Story and Photos by Marlene Greer, Correspondent
Seen enough of Branson’s famous shows? All tuckered out from a day at Silver Dollar City theme park?
Then leave the glitz and thrills of Branson, Missouri, behind and go for a bike ride, take a hike or hop on a tram and enjoy the beauty of the Ozarks at Dogwood Canyon Nature Park.
Dogwood Canyon is a private wilderness refuge located south of Branson at the Arkansas state line. Visitors to the 10,000-acre park can meander along streams, ride through hollows surrounded by limestone bluffs, and get up close and personal with herds of bison, longhorn cattle and elk. And if you bring your fishing pole (or rent one), you can angle for trout in Little Indian Creek.
The park features several waterfalls, pools, springs, a healthy rainbow trout population, Native American sites and a replica of an 1800’s church. Dogwood Creek runs the length of the park, and the 3.2 miles of paved biking and hiking trails follow its path. Spanning the creek are 16 rock bridges handcrafted by local stone masons, which add to the area’s natural beauty.
We opted for the tram ride because it’s the only way to see the restricted wildlife area. Who can pass up a close encounter with a bison? And if you’ve never seen a longhorn, here’s your chance.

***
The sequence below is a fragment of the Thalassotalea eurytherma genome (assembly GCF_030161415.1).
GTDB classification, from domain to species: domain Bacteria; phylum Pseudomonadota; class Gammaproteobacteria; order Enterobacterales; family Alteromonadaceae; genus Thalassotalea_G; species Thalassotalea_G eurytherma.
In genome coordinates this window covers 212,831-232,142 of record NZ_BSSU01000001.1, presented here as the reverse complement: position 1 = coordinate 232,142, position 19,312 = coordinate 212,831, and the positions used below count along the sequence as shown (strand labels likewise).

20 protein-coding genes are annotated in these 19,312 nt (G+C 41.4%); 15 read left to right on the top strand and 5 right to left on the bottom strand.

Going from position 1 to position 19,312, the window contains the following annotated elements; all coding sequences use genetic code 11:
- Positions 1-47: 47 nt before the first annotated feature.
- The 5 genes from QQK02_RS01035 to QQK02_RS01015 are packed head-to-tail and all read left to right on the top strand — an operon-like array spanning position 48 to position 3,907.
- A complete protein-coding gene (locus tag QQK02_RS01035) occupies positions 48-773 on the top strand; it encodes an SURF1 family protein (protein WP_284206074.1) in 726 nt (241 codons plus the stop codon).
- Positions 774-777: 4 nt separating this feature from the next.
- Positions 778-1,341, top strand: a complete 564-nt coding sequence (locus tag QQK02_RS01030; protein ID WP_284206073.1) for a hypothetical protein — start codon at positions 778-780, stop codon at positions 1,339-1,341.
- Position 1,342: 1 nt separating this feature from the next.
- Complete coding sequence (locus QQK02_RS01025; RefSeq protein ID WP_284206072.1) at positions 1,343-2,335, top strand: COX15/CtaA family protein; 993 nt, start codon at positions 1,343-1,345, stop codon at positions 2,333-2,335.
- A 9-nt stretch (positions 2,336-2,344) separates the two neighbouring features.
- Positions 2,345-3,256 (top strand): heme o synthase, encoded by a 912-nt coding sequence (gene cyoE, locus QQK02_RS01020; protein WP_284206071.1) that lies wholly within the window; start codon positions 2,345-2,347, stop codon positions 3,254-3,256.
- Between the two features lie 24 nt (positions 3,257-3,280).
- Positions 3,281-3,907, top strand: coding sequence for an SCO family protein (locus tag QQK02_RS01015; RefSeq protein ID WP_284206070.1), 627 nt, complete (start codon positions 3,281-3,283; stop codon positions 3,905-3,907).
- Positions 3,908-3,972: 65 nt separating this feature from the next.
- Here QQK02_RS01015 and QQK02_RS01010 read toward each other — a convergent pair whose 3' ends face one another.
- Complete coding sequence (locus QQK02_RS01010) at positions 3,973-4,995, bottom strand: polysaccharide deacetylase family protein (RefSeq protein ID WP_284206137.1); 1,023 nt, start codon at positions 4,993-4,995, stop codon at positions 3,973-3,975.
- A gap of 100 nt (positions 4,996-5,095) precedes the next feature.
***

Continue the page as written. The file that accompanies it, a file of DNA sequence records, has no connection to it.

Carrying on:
The open-air tram crosses Little Indian and Dogwood creeks several times as it makes its way through the canyon and back. Some of the crossings are at the base of small waterfalls created by dams or “weirs” to provide oxygen flow for the trout. In May when we were there, the water was high, making the crossings fun. Once we had to pick up our feet as water coming over the falls rushed in.
The tram ride takes about two hours and makes several stops, including the Hope Wilderness Chapel, a replica of an 1800’s Missouri church built in 2002 using native cedar, pine and oak, and Glory Hole, home to giant rainbow trout. At Glory Hole, visitors can view the trout and climb a short trail behind a waterfall.
And after beauty comes the beast – plenty of them.
The animals, it appears, know the routine. They head, some at a trot, toward the tram even before our driver and guide gets out and pours buckets of “lunch” first for the elk and a second time for the bison along both sides of the tram. The animals come so close you feel as if you could reach out and touch them.
A new restaurant, store and working grist mill will open in the park this fall.
So take some time away from the city and enjoy a quiet slice of Missouri’s natural scenic beauty. But beware – if you are an allergy sufferer like me, May, when the trees are in bloom, is not the time for you to visit.
Marlene Greer is a North Carolina-based freelance writer